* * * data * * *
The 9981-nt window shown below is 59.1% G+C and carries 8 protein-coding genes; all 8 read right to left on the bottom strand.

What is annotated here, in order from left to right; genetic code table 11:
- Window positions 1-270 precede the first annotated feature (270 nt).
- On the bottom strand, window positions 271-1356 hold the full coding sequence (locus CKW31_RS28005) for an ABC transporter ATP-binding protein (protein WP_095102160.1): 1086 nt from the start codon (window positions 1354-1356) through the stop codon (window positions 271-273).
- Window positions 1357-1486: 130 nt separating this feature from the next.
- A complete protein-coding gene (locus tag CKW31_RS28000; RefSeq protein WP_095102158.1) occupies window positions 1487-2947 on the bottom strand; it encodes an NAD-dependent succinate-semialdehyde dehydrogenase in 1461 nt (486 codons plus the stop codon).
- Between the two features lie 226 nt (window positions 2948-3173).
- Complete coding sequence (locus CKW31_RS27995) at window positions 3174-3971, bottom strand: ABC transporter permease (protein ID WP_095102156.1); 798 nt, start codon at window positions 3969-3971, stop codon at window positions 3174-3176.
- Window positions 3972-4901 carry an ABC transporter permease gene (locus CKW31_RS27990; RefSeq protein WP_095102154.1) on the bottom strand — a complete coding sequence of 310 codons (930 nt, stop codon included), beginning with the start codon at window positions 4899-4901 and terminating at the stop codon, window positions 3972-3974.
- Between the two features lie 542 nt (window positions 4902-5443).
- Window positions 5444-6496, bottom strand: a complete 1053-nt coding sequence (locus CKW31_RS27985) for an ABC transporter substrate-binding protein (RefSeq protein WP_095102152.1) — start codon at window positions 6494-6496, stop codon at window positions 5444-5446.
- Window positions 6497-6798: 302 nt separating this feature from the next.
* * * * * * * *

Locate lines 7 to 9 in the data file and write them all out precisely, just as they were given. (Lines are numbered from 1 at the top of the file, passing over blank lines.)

- Between the two features lie 226 nt (window positions 2948-3173).
- Complete coding sequence (locus CKW31_RS27995) at window positions 3174-3971, bottom strand: ABC transporter permease (protein ID WP_095102156.1); 798 nt, start codon at window positions 3969-3971, stop codon at window positions 3174-3176.
- Window positions 3972-4901 carry an ABC transporter permease gene (locus CKW31_RS27990; RefSeq protein WP_095102154.1) on the bottom strand — a complete coding sequence of 310 codons (930 nt, stop codon included), beginning with the start codon at window positions 4899-4901 and terminating at the stop codon, window positions 3972-3974.